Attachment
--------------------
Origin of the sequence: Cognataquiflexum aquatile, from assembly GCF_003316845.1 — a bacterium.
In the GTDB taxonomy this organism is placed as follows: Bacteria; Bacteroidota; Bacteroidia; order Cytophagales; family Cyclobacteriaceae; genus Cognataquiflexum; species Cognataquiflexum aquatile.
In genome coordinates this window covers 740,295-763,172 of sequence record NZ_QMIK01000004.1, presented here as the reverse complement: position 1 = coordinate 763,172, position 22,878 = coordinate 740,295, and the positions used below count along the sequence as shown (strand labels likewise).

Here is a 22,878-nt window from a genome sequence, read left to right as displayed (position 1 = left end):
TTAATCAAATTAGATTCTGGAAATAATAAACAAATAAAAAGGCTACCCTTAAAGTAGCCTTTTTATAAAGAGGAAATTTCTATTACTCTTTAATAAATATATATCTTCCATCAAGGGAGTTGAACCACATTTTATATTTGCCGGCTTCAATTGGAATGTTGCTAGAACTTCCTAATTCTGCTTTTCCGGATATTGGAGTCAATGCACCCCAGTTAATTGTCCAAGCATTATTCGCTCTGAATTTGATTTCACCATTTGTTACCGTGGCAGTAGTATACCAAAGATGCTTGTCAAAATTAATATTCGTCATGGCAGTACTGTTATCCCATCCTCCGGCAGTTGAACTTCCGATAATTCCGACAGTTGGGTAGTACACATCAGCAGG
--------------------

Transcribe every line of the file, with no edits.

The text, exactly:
Origin of the sequence: Cognataquiflexum aquatile, from assembly GCF_003316845.1 — a bacterium.
In the GTDB taxonomy this organism is placed as follows: Bacteria; Bacteroidota; Bacteroidia; order Cytophagales; family Cyclobacteriaceae; genus Cognataquiflexum; species Cognataquiflexum aquatile.
In genome coordinates this window covers 740,295-763,172 of sequence record NZ_QMIK01000004.1, presented here as the reverse complement: position 1 = coordinate 763,172, position 22,878 = coordinate 740,295, and the positions used below count along the sequence as shown (strand labels likewise).

Here is a 22,878-nt window from a genome sequence, read left to right as displayed (position 1 = left end):
TTAATCAAATTAGATTCTGGAAATAATAAACAAATAAAAAGGCTACCCTTAAAGTAGCCTTTTTATAAAGAGGAAATTTCTATTACTCTTTAATAAATATATATCTTCCATCAAGGGAGTTGAACCACATTTTATATTTGCCGGCTTCAATTGGAATGTTGCTAGAACTTCCTAATTCTGCTTTTCCGGATATTGGAGTCAATGCACCCCAGTTAATTGTCCAAGCATTATTCGCTCTGAATTTGATTTCACCATTTGTTACCGTGGCAGTAGTATACCAAAGATGCTTGTCAAAATTAATATTCGTCATGGCAGTACTGTTATCCCATCCTCCGGCAGTTGAACTTCCGATAATTCCGACAGTTGGGTAGTACACATCAGCAGG